• UHC and OptumRx merged their formulary decisions for 2021.
  • OptumRx published a comprehensive formulary that added an infusible treatment as a first-line step edit, moving the salesperson’s drug to second line.
  • The sales team now must answer objections based on an infusible competitor, which introduces these considerations for the first time:
    • Patient convenience — does the patient want an infusible therapy?
    • Buy and bill risk — does the prescriber prefer the no-risk scenario of writing a prescription rather than submitting claims for drug reimbursement?
    • When does the clinician call the infusible treatment a failure and move on to prescribing the second-line therapy?

An effective MA training program could help the team understand when the competitive environment has changed so they can adapt their messaging appropriately.

IDNs Now Matter in the Market Access Space

So far, we’ve described MA pressures being exerted at the payer level. However, the new MA environment has placed IDNs in a position to restrict product access as well. There are two key points for reps to consider in this regard: why an IDN would restrict access to a drug, and how an IDN implements that restriction.

Here’s why IDNs restrict product access:

  • IDNs are accepting financial risk through contracts with payers. Accountable Care Organization (ACO) contracts are an example of this.
  • When an IDN has enough skin in the game, meaning they are holding enough financial risk for the cost of care, they will change their own formularies to drive use of the drugs they want prescribed (not the drugs the payers want prescribed).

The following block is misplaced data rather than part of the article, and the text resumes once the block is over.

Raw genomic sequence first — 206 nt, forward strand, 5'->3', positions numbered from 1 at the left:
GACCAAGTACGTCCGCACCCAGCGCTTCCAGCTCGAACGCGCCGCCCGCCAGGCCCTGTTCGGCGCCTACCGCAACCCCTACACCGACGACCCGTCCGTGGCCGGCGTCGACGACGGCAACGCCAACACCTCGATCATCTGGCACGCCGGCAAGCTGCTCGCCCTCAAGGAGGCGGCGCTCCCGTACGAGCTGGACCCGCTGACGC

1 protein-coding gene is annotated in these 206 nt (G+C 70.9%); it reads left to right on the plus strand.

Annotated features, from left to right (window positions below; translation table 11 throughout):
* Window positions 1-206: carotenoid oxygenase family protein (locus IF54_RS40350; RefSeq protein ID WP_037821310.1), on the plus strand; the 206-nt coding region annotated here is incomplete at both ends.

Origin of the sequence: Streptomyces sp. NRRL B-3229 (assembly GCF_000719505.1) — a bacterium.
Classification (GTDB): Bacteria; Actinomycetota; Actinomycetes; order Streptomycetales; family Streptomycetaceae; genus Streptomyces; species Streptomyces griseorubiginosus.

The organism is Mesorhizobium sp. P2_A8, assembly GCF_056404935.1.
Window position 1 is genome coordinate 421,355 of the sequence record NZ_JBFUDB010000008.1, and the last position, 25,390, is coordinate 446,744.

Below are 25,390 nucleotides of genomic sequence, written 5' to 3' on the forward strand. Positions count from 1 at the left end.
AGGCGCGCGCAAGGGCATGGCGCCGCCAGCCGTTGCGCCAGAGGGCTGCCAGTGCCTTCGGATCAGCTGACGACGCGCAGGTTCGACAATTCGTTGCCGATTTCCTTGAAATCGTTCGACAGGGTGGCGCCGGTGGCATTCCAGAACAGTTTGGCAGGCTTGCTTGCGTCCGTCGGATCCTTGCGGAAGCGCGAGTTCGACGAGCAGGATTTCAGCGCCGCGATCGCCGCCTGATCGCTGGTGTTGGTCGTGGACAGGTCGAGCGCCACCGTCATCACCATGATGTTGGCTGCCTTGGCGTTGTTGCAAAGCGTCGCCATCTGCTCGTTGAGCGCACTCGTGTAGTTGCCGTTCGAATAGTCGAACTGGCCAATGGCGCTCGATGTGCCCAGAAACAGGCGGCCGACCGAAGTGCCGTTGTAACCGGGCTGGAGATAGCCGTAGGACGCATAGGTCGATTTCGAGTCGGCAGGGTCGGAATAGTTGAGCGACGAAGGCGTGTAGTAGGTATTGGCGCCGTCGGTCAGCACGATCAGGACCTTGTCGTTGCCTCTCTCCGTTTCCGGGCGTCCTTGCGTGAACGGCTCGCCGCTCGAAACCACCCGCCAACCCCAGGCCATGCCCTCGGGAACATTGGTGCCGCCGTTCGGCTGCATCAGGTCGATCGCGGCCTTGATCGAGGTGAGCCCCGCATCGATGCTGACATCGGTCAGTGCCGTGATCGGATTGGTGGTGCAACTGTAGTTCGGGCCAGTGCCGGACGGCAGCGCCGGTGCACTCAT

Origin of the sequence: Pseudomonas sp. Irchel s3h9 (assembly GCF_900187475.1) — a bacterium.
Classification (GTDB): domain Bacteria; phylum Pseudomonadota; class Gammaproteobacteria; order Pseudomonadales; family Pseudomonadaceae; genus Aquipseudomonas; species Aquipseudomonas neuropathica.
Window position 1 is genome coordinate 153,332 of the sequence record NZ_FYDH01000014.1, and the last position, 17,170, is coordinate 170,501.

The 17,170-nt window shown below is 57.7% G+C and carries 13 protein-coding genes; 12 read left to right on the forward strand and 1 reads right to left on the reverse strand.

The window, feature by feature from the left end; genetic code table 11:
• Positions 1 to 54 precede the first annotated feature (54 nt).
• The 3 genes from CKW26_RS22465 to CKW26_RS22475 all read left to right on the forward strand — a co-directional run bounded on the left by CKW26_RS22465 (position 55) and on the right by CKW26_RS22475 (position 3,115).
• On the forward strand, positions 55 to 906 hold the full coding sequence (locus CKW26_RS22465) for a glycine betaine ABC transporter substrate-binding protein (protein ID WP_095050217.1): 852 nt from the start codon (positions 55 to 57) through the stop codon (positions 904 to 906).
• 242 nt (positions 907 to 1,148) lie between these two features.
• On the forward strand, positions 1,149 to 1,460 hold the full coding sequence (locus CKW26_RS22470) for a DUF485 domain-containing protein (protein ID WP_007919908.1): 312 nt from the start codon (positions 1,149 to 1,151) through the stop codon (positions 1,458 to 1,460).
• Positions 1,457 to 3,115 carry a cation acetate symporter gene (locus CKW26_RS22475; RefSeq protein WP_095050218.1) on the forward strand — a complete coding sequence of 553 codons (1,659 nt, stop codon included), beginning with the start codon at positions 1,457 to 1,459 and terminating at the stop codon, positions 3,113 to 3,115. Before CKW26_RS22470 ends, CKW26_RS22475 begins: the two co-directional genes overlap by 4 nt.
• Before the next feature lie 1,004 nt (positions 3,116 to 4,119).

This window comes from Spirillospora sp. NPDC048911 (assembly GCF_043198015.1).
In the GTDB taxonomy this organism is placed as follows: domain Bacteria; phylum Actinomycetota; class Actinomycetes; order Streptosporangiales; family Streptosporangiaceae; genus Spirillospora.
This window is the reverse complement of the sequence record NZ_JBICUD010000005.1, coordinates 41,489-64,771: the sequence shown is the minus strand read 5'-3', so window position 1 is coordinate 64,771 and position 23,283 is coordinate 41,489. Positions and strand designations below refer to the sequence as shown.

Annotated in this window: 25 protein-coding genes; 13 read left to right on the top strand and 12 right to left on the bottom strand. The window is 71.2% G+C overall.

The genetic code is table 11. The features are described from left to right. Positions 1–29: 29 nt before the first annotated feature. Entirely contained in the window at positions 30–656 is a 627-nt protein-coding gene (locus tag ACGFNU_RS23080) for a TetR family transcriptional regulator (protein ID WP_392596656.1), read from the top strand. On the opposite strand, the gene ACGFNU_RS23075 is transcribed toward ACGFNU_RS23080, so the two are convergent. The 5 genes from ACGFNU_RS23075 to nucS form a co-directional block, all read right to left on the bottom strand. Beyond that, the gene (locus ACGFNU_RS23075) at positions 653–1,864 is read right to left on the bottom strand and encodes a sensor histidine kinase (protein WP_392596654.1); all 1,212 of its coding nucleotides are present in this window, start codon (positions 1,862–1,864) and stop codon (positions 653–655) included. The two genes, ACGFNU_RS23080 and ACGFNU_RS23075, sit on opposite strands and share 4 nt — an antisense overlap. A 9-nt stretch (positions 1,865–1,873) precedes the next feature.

Recognizing why an IDN may restrict access to drugs will help the sales team recognize which of their customers are actively doing so.

In this environment, your prescribing customers are being told what to prescribe  by their employer or business partner. This can be a far stronger influence than any payer formulary. You can teach field teams to first understand the “why” as we just described, then understand “how” product access is restricted:

  • An IDN may create a new outpatient formulary that does not reflect any single local payer formulary.
  • The IDN may also implement a treatment protocol for many conditions, not just for chronic diseases.
  • The IDN may apply a control mechanism that is far stronger than any payer tool: the electronic health record (EHR) with e-prescribing capabilities.

It is fair to say this new IDN dynamic impacts the sales environment for everyone in the field, not just hospital teams. A sales rep walking into a physician’s practice must know if that practice is part of or even owned by an IDN. This could mean that the hospital’s EHR is waiting outside every exam room, guiding physicians to make the prescribing decisions preferred by the pharmacy and therapeutic and medical policy committees at the IDN’s headquarters.

If your product is in that EHR, the sales team has a strong pull-through opportunity. If the product is not, then the combined efforts of the full matrix team could be deployed to remove that access restriction.


Your MA curriculum should be broad enough to consider new payer business structures while capturing the powerful ways IDNs have created another restriction on product access. Each facet of the MA environment that impacts product access and the competitive environment is important. When a direct line is drawn between MA pressures and the sales effort, the argument for implementing a full market access curriculum becomes easy to make.

Don Benson is managing partner of ProFusion. Email Don at



About LTEN

The Life Sciences Trainers & Educators Network ( is the only global 501(c)(3) nonprofit organization specializing in meeting the needs of life sciences learning professionals. LTEN shares the knowledge of industry leaders, provides insight into new technologies, offers innovative solutions and communities of practice that grow careers and organizational capabilities. Founded in 1971, LTEN has grown to more than 3,200 individual members who work in pharmaceutical, biotech, medical device and diagnostic companies, and industry partners who support the life sciences training departments.